Zoom has launched OnZoom, its virtual event marketplace and platform. Calling it a “marketplace for immersive experiences” – it offers built-in tools for selling tickets, scheduling, and promotion. OnZoom isn’t intended for business events, rather, it caters more to creative classes and workshops. OnZoom’s Beta version is currently limited to the US but is expected to expand globally in 2021.
For features other than virtual event staples, Zoom now offers add-ons for download called “Zapps” – apps designed to run on Zoom – from a Zapp store. Zapps in the Beta version have been developed by Zoom and by over 35 third-party partners but eventually any developer will be able to submit apps to Zoom to be approved.
Zoom users can log in to their OnZoom account and search the directory of public events, purchase tickets online, securely pay for events via PayPal and major credit cards, purchase gift tickets, donate to nonprofit organizations through fundraiser events, and share and rate an OnZoom event. Classes can be filtered by date, category, and price – with many sessions available for free.
OnZoom supports fundraising, and – through a partnership with Pledgeling – Zoom covers the processing fees so 100 percent of all donations go to the intended organizations.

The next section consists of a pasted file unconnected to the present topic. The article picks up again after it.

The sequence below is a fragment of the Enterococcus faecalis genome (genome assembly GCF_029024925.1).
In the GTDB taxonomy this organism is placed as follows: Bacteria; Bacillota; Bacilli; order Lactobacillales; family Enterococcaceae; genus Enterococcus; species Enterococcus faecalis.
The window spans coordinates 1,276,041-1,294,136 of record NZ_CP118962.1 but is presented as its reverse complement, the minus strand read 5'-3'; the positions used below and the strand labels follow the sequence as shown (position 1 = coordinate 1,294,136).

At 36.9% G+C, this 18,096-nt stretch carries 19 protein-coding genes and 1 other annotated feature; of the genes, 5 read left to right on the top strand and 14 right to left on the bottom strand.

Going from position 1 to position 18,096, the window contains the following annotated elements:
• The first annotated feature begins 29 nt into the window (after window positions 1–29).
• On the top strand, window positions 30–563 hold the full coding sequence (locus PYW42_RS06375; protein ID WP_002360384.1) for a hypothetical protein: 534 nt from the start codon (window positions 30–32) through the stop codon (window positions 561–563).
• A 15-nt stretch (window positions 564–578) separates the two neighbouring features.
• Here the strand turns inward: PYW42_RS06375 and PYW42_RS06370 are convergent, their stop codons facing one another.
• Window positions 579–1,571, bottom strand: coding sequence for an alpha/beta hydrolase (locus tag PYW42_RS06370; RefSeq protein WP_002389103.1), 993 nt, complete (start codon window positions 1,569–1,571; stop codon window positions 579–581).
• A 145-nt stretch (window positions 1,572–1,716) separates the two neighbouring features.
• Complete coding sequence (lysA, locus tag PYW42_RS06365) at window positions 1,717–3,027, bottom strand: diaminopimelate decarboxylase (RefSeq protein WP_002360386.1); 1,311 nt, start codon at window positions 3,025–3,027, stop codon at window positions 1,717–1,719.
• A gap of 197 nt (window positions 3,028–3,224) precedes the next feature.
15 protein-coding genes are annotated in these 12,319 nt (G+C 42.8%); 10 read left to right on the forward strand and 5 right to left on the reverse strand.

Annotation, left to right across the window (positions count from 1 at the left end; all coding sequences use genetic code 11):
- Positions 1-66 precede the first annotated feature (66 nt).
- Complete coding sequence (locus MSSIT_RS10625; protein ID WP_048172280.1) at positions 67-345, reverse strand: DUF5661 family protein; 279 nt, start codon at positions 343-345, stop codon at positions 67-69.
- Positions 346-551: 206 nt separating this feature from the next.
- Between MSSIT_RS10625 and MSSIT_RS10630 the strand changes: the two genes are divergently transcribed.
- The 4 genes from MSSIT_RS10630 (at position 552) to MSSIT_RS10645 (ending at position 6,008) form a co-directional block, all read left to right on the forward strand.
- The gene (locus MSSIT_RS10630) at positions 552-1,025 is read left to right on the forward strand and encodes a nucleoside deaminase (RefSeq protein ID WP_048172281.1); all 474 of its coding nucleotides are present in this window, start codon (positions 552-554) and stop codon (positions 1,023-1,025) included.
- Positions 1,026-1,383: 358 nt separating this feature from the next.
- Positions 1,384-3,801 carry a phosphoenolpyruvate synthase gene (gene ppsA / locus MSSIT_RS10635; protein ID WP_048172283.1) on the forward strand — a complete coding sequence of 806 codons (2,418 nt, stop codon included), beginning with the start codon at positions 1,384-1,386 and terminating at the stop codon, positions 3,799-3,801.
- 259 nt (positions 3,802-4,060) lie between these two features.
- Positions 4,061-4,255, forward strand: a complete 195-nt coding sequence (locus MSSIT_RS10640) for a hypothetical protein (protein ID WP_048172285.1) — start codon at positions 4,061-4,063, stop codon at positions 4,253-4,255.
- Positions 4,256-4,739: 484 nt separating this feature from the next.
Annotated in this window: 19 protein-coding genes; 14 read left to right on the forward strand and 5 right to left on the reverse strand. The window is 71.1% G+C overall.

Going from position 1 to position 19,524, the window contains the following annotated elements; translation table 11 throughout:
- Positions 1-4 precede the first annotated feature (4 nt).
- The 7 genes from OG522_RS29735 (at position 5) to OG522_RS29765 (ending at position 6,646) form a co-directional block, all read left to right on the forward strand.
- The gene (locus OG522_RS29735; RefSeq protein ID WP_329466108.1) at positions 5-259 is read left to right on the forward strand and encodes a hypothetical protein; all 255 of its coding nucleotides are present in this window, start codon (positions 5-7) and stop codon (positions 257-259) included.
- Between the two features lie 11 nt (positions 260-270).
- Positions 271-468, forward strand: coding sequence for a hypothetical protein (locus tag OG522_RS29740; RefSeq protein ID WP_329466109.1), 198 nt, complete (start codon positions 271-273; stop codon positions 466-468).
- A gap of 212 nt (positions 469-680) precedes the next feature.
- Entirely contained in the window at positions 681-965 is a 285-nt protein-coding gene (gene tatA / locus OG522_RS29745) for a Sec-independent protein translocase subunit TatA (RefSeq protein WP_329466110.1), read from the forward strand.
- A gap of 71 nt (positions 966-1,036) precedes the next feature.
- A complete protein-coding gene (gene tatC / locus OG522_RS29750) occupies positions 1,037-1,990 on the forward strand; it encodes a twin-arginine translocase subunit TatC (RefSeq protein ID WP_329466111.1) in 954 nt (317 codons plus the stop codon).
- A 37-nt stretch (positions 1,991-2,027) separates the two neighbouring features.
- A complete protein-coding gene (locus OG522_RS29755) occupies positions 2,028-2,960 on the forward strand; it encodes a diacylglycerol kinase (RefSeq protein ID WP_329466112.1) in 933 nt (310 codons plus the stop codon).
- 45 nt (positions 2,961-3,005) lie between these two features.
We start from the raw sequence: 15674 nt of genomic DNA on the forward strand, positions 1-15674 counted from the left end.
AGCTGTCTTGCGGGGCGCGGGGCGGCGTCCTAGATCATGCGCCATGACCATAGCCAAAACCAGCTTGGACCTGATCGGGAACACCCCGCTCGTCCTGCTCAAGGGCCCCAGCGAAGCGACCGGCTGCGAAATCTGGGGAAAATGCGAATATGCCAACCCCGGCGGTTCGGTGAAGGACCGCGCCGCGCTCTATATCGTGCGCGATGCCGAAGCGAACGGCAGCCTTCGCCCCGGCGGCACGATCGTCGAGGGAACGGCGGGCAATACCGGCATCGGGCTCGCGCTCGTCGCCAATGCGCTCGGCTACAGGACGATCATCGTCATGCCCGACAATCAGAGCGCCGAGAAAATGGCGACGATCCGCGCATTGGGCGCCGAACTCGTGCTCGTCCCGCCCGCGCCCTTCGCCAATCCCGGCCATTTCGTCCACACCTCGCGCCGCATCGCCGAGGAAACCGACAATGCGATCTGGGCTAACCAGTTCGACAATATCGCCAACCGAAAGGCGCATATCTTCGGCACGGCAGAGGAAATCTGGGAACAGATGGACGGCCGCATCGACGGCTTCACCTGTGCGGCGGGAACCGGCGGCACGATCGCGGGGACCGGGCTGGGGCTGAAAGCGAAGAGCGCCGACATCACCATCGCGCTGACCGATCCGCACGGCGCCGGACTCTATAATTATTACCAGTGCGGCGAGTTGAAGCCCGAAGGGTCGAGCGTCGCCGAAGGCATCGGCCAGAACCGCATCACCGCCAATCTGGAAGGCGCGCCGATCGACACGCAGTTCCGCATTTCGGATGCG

Organizers will need a paid Zoom account to host events, but anyone can watch them. The number of attendees, though, will be limited by the organizer’s paid account, up to a maximum of 1,000 attendees. Zoom expects to profit from the Meeting licenses that event hosts pay for. Currently it does not take a cut of event revenue, but it has been suggested that this could be an avenue of revenue for Zoom in the future.
“We’ve been very much inspired by all the amazing ways the world adapted to a shutdown of in-person events,” Wei Li, head of platform and AI at Zoom, said. “When business owners, entrepreneurs, and organizations of all sizes had to find some way to stay on course during COVID-19 and continue to provide services to their customers, many turned to Zoom. [But] they were forced to manage many different apps and have tools to market their events, schedule their events, engage with the customers, and collect payment. And event attendees have to deal with even more apps and platforms. Our users asked us to address all these challenges, and we looked.”